Over the last month 400,000 Rohingyas have fled Myanmar to Bangladesh. MEPs urge the Myanmar government to stop the crackdown on the minority.
The Rohingya are a Muslim minority in Myanmar who have been deprived of their nationality. They face restrictions to freedom of movement, political rights and access to health and education and are also victims of forced labour and sexual violence. After a group of Rohingya insurgents carried out an attack on police posts and an army base in Rakhine State in August, the population has been subjected to a violent military crackdown that has led to almost half of the Rohinga people living in Rakhine State - 400,000 out of one million - flee their homes.
Over the years, MEPs have adopted several resolutions condemning the treatment of the community. In a resolution approved last week, MEPs called on the "military and security forces in Myanmar to immediately cease the killings, harassment and rape of the Rohingya people, and the burning of their homes". They also called on Myanmar authorities to grant access to independent monitors “to look into allegations of serious human rights violations by all parties” and urged the “Commission and the member states to increase financial and material support for these refugees”.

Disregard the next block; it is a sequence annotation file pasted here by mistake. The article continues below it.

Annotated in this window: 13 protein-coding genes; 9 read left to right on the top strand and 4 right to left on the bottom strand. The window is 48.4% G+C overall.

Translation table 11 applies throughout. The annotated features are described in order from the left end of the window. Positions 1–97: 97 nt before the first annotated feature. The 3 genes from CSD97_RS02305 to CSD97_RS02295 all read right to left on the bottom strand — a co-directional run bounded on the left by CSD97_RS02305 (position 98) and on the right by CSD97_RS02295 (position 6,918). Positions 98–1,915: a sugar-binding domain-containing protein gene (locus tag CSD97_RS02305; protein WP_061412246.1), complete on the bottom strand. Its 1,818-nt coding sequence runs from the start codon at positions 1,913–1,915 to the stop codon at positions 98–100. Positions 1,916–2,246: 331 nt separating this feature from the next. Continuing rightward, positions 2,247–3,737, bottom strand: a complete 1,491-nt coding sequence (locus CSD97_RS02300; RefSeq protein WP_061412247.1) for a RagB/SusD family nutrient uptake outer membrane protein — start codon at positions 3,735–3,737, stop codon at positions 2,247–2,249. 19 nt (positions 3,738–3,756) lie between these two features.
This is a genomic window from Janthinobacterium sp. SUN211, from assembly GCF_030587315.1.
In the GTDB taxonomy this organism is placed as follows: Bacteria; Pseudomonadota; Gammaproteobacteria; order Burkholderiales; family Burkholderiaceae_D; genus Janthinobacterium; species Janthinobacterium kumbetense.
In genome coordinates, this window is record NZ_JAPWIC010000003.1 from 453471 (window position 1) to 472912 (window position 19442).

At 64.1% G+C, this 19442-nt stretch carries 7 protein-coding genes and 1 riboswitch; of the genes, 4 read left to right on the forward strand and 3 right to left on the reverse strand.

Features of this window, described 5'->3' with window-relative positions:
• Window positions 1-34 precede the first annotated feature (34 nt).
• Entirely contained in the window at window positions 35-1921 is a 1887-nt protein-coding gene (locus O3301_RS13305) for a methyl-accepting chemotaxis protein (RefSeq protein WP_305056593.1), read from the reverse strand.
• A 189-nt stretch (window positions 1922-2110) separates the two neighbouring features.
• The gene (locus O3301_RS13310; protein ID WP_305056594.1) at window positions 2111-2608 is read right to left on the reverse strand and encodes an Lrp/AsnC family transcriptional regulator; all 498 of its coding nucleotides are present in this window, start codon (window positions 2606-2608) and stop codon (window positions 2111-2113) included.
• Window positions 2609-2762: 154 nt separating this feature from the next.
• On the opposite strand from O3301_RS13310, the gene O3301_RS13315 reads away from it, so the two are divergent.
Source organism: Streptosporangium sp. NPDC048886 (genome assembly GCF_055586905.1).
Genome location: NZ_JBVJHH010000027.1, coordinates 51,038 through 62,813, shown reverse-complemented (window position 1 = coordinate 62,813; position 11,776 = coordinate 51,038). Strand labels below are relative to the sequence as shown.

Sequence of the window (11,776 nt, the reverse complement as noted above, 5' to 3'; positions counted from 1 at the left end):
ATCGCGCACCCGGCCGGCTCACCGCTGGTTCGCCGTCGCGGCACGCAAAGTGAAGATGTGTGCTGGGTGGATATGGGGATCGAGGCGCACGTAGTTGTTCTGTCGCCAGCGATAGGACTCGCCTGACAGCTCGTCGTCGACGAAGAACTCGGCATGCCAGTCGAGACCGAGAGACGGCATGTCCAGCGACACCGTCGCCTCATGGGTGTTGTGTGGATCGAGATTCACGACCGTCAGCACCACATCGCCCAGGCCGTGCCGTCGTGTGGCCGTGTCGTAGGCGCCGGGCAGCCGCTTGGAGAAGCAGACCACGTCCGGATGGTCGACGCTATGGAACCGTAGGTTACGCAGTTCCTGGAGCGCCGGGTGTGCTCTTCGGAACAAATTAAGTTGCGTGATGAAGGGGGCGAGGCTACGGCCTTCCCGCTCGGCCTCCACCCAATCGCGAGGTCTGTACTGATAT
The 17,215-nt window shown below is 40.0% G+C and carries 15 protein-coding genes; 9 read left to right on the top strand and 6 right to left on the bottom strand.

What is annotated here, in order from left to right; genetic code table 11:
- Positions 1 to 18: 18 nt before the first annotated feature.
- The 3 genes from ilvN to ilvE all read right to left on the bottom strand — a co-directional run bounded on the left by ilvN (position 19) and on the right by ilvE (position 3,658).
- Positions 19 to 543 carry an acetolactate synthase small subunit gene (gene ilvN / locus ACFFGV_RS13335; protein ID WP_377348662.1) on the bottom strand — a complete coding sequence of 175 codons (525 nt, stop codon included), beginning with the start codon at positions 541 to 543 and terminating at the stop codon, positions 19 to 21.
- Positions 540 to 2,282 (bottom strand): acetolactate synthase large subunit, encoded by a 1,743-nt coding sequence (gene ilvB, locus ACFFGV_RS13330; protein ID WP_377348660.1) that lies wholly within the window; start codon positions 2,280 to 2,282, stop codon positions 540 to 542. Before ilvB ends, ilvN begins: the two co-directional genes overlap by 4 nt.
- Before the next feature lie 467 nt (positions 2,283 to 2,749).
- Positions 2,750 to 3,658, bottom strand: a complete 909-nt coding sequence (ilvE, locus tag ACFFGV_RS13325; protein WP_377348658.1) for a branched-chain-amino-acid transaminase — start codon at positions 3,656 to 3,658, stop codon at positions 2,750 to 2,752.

"The situation in Myanmar is dramatic," Italian S&D member Pier Antonio Panzeri, chair of the human rights subcommittee. "The European Parliament condemns the behaviour of the Burmese authorities and calls on Bangladesh to keep the borders open. In addition, the Parliament and Europe can use trade policy as a leverage in the bilateral relations."
Political and financial pressure
German EPP member Werner Langen, chair of delegation for relations with the countries of Southeast Asia and the Association of Southeast Asian Nations (ASEAN), also called for additional action: “The EU has publicly condemned the recent attacks on the Rohingyas and will keep exercising political and financial pressure to help put an end to the situation, that the UN considers ethnic cleansing."
A planned visit to Myanmar by a delegation of the international trade committee has been postponed indefinitely in light of the recent developments in Myanmar.
In 2013, the EU lifted all sanctions, with the exception of the arms embargo, on Myanmar after political reforms were put in place by the country after 50 years of a military dictatorship.
Aung San Suu Kyi
In the resolution adopted last week, MEPs called on Myanmar’s state counsellor Aung San Suu Kyi, a Peace Nobel Prize winner and the 1990 Sakharov Prize laureate, to end hostilities against the Rohingya minority. In the resolution MEPs also discussed the possibility of revoking the Sakharov Prize should laureates stop respecting the values the award stands for, namely respect for human rights and protection of minorities among others. “I am astonished by [Aung San Suu Kyi] turning a blind eye, an attitude that favours the perpetration of this violence,” said Panzeri.